So, how does that insight help us make a choice?  Well, suppose we have decided what we want in the future and are now trying to make a choice of what to do next; to plan our route to our future desired goal.  Looking from now forwards presents us with a very large number of paths to choose from, none of which we can be sure will lead us safely to where we want to get to.  So what happens? We may become paralysed by indecision; we may debate and argue about which path to take; we may boldly step out on a plausible path with hope and courage; or we may just guess and stumble on with blind faith.  Which we choose seems more a reflection of our personality than a rational strategy. So let us try something else – let us project ourselves into the future to the place where we want to be; and then let us look backwards in time from the future to the present. Now we see a single path that led to where we are; and by unpicking that path we can see that each step of it had a set of necessary and sufficient pre-conditions which, with the addition of time, moved us forward along the path.  Hindsight is much clearer than foresight and each of us has a lifetime’s worth of hindsight to reflect on; and the cumulative hindsight of history to draw on.  This is not an exercise in fantasy; we already have what we need.

To make our choice we start with the outcome we want and ask the question “What are the immediately preceeding necessary and sufficient conditions?”   Then for each condition we ask the question “Does that condition already exist?” If so then we stop – we need go no further on this side branch; and if not then we repeat the Two Questions and we keep going until we have linked our goal back to pre-conditions that exist.  All the pre-conditions in the map we have drawn are necessary but we do not yet have all of them. Some are only dependent on pre-conditions that exist – these are the important ones because they tell us exactly what to focus on doing next. Our choice is now obvious and simple – though the action may not be easy. No one said the journey would be easy!

Have you ever have the experience of trying to work on a common challenge with a team member and it just feels like you are on different planets?  You are using the same language yet are not communicating – they go off at apparently random tangents while you are trying to get a decision; they deluge you with detail when you ask about the big picture; you get upset when their cold logic threatens to damage team unity. The list is endless.  If you experience this sort of confusion and frustration then you may be experiencing a personality clash – or to be more accurate a pyschological type mismatch.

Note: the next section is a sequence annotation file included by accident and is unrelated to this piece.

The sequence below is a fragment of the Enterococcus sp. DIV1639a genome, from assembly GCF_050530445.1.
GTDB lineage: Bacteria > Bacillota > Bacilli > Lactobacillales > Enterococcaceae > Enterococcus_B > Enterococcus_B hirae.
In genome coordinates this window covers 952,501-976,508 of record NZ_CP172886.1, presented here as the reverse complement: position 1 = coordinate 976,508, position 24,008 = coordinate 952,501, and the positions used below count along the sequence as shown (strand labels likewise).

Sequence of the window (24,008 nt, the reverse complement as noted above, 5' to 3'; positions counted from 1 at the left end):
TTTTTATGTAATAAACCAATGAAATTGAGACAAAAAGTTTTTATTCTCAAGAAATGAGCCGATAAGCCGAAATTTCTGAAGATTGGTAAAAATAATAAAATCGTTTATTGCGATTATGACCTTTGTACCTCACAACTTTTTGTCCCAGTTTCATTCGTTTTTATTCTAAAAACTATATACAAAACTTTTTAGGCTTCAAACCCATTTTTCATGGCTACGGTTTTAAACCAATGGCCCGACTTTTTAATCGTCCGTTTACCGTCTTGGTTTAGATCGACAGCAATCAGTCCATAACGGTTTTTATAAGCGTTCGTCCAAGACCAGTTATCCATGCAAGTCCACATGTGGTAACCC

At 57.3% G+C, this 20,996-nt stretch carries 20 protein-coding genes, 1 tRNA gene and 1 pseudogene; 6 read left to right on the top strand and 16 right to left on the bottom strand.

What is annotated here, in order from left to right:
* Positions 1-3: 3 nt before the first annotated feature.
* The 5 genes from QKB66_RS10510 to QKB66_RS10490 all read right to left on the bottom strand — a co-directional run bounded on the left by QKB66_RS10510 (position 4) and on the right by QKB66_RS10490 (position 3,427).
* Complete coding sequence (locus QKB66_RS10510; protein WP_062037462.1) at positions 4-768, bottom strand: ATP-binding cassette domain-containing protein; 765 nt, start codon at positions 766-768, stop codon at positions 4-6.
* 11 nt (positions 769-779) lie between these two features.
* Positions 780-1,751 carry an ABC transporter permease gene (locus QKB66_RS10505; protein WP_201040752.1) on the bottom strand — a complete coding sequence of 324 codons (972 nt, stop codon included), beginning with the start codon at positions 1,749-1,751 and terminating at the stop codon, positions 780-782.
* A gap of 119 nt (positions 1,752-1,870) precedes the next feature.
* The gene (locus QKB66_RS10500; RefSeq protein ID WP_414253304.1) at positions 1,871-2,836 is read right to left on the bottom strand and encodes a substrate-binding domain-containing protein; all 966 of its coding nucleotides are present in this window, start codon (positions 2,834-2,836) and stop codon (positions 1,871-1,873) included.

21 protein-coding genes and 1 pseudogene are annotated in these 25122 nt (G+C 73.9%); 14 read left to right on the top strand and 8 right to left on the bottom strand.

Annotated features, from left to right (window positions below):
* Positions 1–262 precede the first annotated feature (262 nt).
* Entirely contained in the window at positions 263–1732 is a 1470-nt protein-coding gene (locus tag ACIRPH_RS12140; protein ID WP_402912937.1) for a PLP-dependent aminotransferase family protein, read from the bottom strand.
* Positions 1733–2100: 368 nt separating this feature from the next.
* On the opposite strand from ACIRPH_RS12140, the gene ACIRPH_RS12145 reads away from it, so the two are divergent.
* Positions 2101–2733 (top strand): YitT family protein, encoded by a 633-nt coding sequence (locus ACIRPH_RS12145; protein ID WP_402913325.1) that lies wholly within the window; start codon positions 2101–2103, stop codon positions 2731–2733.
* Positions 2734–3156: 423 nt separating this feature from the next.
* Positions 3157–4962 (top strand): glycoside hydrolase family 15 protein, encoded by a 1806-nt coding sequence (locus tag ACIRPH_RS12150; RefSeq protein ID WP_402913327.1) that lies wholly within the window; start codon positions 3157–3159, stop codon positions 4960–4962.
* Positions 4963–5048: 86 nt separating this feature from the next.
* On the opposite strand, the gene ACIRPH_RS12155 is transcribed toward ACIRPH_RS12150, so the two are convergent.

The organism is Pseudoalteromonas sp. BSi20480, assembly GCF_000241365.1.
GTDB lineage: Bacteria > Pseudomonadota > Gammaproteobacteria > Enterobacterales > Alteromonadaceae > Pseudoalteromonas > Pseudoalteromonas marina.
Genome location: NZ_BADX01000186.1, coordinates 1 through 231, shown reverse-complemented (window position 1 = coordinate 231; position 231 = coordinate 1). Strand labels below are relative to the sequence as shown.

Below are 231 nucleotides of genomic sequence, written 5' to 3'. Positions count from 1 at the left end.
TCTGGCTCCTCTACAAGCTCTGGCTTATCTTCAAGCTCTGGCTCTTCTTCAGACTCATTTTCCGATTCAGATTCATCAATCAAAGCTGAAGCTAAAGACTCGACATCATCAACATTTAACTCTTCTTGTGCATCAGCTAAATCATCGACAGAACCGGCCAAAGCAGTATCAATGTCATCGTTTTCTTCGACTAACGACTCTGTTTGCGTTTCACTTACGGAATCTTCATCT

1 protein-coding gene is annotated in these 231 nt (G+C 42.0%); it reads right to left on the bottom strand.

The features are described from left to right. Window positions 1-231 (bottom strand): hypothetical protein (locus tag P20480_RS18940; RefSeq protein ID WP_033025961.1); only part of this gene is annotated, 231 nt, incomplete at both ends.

Carl Jung described a theory of psychological types that was later developed into the Myers-Briggs Type Indictator (MBTI).  This extensively validated method classifies people into sixteen broad groups based on four dimensions that are indicated by a letter code. It is important to appreciate that there are no good/bad types or right/wrong types – each describes a mode of thinking: a model of how we gather information, make decisions and act on those decisions.  Everyone uses all the modes of thinking to some degree – we just prefer some more than others and so we get more practice with them.  The purpose of MBTI is not to “correct” someone elses psychologcial type – it is to gain a conscious and shared awareness of the effect of psychological types on interpersonal and team dynamics. For example, some tasks and challenges suit some psychological types better than others – they resonate – and when this happens these tasks are achieved more easily and with greater satisfaction.  “One’s meat is another’s poison” sums the idea up.  Just having insight into this dynamic is helpful because it offers new options to avoid frustrating, futile and wasteful conflict.  So if you are curious find out your MBTI – you can do it on line in a few minutes (for example http://www.personalitytest.net/types/index.htm) and with that knowledge you can learn what your psychological type implies.  Mine is INFJ …